Looks familiar, doesn’t it? Plays a bit different thou
Jagged gimmick lanes! by hitting your ball into either jagged lane, the ball is automatically thrown to the upper field in high speed
Jagged gimmick lanes! By hitting your ball into either jagged lane, the ball is automatically thrown to the upper field in high speed

The basic gameplay remains relatively similar to Pokémon Pinball; fulfil  a requirement to engage a battle and shoot your ball up the Scramble lane, in which you choose from randomly chosen robot. After this you can power it up on the main table or send the ball up the Battle lane, where a separate table for battling resides. The battling is far more involved than catching or evolving your Pokémon. With each hit the ball makes to the enemy unit, your robot attacks. Attacks are determined how many times you have lit attack counter by hitting the ball up the rightmost lane, while the leftmost lane is reserved for charging Spirit Commands. You activate a Spirit Command by hitting a bumper either side of the enemy unit. If your robot’s HP gets too low, the left lane open a new door to change the unit you have on the field.

Now only if Raideen had some other theme than its opening...
Now only if Raideen had some other theme other than its opening…

All of the attacks the robots make have few frames of animation, and Level 3 attacks are modelled after traditional Super Robot Wars attack animations in look. These attacks also do huge amount of damage, so sometimes it’s better to hit the ball up the right lane and use Lv3 attacks in row. Other times you might want to juggle the ball on top of the enemy and use the Lv1 attack constantly to do minor damage, but keep the enemy from attacking. It’s actually pretty awesome.

The battles also have slight strategic element to them, as every robot has its own stats. Some have higher HP, some have higher dodge and so forth. This makes the selection of of your robot a bit more important than you’d initially expect, as you want to have something that can dish huge damage against an Angel from Evangelion, whereas you might want to use something more agile with mobile suits. Or do what I do most of the time and throw Dancouga on the field and spam the Lv.3 attack with high hopes I don’t screw around, as you can spin the ball around the field insanely fast.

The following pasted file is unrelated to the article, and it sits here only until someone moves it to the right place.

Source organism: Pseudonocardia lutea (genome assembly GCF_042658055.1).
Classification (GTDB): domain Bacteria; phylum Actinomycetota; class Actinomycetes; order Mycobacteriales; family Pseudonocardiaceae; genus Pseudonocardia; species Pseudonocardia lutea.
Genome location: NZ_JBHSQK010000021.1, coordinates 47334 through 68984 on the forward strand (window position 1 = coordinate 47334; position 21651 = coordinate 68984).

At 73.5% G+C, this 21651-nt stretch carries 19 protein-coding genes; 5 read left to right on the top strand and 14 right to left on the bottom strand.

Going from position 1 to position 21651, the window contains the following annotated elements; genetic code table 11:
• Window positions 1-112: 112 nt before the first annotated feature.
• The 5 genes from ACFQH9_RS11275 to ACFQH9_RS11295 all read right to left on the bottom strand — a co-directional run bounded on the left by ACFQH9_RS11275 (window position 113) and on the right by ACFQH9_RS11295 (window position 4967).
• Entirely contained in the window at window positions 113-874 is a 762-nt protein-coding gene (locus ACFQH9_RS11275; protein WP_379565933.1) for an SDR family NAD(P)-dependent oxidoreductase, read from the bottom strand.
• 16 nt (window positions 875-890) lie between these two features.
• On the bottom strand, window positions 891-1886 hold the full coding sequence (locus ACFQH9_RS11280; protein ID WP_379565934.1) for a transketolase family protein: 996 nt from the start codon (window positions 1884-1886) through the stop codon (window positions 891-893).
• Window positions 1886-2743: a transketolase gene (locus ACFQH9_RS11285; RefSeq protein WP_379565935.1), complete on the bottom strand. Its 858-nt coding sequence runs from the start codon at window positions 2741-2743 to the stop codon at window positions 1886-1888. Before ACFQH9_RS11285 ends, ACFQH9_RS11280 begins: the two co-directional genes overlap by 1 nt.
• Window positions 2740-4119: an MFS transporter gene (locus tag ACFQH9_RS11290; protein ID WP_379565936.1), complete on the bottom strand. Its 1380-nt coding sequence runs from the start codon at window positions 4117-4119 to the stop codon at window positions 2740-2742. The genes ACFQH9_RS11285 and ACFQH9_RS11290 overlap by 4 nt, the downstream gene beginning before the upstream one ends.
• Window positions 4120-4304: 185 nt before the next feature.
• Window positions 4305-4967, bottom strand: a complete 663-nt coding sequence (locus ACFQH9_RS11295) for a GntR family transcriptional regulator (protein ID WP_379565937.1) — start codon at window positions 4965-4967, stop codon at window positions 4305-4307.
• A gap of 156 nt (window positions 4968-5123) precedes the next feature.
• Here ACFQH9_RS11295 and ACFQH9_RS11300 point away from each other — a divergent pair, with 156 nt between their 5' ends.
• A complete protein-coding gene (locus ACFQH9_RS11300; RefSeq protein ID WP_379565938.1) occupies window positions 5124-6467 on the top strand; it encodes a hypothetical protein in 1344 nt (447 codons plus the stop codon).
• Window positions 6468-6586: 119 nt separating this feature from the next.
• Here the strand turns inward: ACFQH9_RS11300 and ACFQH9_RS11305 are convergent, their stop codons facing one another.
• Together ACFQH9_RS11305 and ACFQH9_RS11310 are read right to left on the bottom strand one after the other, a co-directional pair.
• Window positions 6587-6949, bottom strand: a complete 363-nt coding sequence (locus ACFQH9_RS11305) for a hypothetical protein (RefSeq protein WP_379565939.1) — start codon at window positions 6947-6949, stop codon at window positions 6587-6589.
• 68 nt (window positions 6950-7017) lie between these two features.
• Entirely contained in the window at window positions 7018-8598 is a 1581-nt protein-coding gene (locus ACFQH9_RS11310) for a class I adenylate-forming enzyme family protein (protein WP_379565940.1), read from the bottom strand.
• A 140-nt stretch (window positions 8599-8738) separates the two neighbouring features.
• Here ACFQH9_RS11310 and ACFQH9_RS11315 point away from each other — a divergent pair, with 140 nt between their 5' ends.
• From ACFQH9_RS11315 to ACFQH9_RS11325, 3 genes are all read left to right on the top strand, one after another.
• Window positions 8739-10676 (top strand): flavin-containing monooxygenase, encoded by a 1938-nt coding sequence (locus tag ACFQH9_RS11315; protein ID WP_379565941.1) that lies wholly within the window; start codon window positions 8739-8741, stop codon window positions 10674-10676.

You also have proper main boss battles, which you enter automatically after defeating a number of enemy units. These boss battles are played with your ball only, and every hit to the boss damages it a little but, but the damage can be jacked up by Powering Up the ball. The boss is able to freeze your flipper for a moment, and here the nudging becomes imperative, as the layout allows you to jump the ball over the gap between the flippers. Of course, the bosses have their own ball mode and roam around.

Jupiter took away one of the useless nudging buttons, and they’re far less abusable here, but strategically more important overall. I find myself controlling the overall path of the ball with nudging, rather than controlling the whole damn game just by mashing the buttons.

There’s also a neat scene when you launch the ball; there’s a race timer with three light ticks, and if you time the launch just as the light hits green, the ball will be powered up and launch with greater speed.

The game gets very hectic and has higher pace than Pokémon Pinball. It is not easier, but it is easier to get your ball where it needs to go thanks to the revamped ball physics and layout. It’s not a night and day difference in the physics, but it is highly notable. Because of this the game feels far more fair, and as the battling is more involved than than just hitting the enemy, it’s more enjoyable. The physics alone make this a better game over Pokémon Pinball.